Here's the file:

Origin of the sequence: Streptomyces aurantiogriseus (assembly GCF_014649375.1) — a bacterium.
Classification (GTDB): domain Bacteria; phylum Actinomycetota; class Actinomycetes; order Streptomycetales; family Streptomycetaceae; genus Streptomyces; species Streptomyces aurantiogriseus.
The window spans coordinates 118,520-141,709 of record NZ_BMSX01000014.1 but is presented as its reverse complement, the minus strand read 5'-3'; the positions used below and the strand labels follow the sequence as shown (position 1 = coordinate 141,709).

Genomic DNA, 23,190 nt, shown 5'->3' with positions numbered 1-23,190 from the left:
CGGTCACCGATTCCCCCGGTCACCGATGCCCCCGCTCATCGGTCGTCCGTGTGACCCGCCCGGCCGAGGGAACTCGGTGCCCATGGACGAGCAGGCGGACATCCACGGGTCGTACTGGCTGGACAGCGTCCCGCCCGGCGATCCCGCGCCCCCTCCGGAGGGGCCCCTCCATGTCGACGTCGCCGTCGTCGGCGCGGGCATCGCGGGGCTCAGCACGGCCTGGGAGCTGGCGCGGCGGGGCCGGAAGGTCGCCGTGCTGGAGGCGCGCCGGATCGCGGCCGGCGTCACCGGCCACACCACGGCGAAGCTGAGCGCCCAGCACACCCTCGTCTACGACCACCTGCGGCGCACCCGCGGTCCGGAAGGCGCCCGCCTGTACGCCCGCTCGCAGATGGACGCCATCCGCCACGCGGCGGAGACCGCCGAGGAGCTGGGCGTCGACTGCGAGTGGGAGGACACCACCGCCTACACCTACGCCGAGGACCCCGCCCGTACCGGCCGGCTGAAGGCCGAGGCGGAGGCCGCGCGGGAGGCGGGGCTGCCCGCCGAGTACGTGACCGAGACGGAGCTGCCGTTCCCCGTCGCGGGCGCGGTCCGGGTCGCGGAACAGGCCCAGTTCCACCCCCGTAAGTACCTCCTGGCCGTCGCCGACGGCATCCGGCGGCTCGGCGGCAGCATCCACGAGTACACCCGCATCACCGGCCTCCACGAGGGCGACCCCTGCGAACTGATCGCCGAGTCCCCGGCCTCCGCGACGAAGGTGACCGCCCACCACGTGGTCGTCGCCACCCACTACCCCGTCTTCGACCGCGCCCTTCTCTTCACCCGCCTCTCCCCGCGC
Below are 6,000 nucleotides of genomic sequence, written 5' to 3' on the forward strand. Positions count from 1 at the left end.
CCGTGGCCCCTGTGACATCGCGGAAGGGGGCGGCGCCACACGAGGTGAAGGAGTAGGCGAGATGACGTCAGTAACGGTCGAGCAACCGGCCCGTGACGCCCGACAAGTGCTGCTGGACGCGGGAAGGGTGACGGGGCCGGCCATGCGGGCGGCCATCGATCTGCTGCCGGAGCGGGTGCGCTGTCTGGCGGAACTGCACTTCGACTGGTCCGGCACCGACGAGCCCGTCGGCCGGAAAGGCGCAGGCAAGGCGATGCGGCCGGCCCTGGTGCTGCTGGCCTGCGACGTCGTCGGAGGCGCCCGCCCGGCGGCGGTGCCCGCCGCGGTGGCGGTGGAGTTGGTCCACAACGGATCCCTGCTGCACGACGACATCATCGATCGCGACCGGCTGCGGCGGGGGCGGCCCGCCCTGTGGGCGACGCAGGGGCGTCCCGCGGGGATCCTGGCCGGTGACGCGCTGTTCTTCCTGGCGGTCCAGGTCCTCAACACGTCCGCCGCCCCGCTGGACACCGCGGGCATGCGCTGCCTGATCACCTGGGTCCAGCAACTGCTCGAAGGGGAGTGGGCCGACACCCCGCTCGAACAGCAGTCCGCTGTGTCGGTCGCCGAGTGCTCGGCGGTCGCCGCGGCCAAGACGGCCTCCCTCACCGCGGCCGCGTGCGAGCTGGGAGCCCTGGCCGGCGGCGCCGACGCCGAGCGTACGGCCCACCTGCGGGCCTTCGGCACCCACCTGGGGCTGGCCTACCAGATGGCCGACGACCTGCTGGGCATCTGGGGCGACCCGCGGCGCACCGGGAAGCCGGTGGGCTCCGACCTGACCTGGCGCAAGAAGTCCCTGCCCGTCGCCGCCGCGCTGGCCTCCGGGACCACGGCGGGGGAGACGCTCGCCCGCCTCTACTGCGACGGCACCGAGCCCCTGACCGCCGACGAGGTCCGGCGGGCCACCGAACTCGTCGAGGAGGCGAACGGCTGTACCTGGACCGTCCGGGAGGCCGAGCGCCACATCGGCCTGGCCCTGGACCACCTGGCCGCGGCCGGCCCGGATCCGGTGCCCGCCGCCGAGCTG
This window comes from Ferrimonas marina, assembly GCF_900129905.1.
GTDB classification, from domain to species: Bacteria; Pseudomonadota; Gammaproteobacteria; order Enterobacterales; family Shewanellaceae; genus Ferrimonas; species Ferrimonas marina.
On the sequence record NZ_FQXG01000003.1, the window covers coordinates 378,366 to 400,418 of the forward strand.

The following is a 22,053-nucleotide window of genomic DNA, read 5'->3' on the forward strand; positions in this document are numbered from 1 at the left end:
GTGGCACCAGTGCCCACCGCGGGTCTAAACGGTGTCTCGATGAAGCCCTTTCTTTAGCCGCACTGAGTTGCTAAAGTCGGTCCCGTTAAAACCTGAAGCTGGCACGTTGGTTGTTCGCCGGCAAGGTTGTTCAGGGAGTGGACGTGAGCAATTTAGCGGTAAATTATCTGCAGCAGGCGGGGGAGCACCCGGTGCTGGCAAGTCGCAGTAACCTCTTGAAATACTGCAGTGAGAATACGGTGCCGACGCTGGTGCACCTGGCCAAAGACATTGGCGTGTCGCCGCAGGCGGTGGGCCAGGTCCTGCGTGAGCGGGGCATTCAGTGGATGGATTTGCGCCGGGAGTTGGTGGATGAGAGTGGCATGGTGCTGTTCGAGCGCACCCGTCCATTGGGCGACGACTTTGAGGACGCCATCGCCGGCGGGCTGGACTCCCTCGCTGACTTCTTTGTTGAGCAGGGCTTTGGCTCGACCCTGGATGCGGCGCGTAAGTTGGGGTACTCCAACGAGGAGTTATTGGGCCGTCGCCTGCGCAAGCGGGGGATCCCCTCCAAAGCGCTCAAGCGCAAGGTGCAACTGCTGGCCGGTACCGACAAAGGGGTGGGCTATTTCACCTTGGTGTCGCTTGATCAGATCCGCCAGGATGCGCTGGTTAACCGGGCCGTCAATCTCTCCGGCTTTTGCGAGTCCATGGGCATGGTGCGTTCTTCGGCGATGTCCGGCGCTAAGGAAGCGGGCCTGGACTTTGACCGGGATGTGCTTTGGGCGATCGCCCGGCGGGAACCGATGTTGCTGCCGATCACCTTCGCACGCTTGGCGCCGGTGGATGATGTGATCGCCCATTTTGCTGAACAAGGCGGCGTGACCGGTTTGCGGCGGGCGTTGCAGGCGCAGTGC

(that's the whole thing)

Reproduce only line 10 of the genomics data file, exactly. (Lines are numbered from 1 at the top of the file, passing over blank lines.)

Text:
On the sequence record NZ_FQXG01000003.1, the window covers coordinates 378,366 to 400,418 of the forward strand.